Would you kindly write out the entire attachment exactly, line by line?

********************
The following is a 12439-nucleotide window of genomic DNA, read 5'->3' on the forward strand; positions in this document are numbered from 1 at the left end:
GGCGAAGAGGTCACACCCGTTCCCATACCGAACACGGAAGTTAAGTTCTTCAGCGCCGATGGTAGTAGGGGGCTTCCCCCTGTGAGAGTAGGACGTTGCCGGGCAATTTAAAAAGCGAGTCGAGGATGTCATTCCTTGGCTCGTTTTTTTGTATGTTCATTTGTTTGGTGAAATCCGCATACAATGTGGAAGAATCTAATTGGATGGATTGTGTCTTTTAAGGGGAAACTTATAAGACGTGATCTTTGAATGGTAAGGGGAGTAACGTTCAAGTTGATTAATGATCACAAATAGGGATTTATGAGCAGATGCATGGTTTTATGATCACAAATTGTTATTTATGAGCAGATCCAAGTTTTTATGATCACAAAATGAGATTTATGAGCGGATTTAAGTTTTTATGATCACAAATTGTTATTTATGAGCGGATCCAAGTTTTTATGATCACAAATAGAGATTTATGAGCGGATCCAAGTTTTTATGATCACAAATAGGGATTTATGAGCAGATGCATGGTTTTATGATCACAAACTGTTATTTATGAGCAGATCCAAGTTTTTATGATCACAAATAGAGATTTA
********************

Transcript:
The following is a 12439-nucleotide window of genomic DNA, read 5'->3' on the forward strand; positions in this document are numbered from 1 at the left end:
GGCGAAGAGGTCACACCCGTTCCCATACCGAACACGGAAGTTAAGTTCTTCAGCGCCGATGGTAGTAGGGGGCTTCCCCCTGTGAGAGTAGGACGTTGCCGGGCAATTTAAAAAGCGAGTCGAGGATGTCATTCCTTGGCTCGTTTTTTTGTATGTTCATTTGTTTGGTGAAATCCGCATACAATGTGGAAGAATCTAATTGGATGGATTGTGTCTTTTAAGGGGAAACTTATAAGACGTGATCTTTGAATGGTAAGGGGAGTAACGTTCAAGTTGATTAATGATCACAAATAGGGATTTATGAGCAGATGCATGGTTTTATGATCACAAATTGTTATTTATGAGCAGATCCAAGTTTTTATGATCACAAAATGAGATTTATGAGCGGATTTAAGTTTTTATGATCACAAATTGTTATTTATGAGCGGATCCAAGTTTTTATGATCACAAATAGAGATTTATGAGCGGATCCAAGTTTTTATGATCACAAATAGGGATTTATGAGCAGATGCATGGTTTTATGATCACAAACTGTTATTTATGAGCAGATCCAAGTTTTTATGATCACAAATAGAGATTTA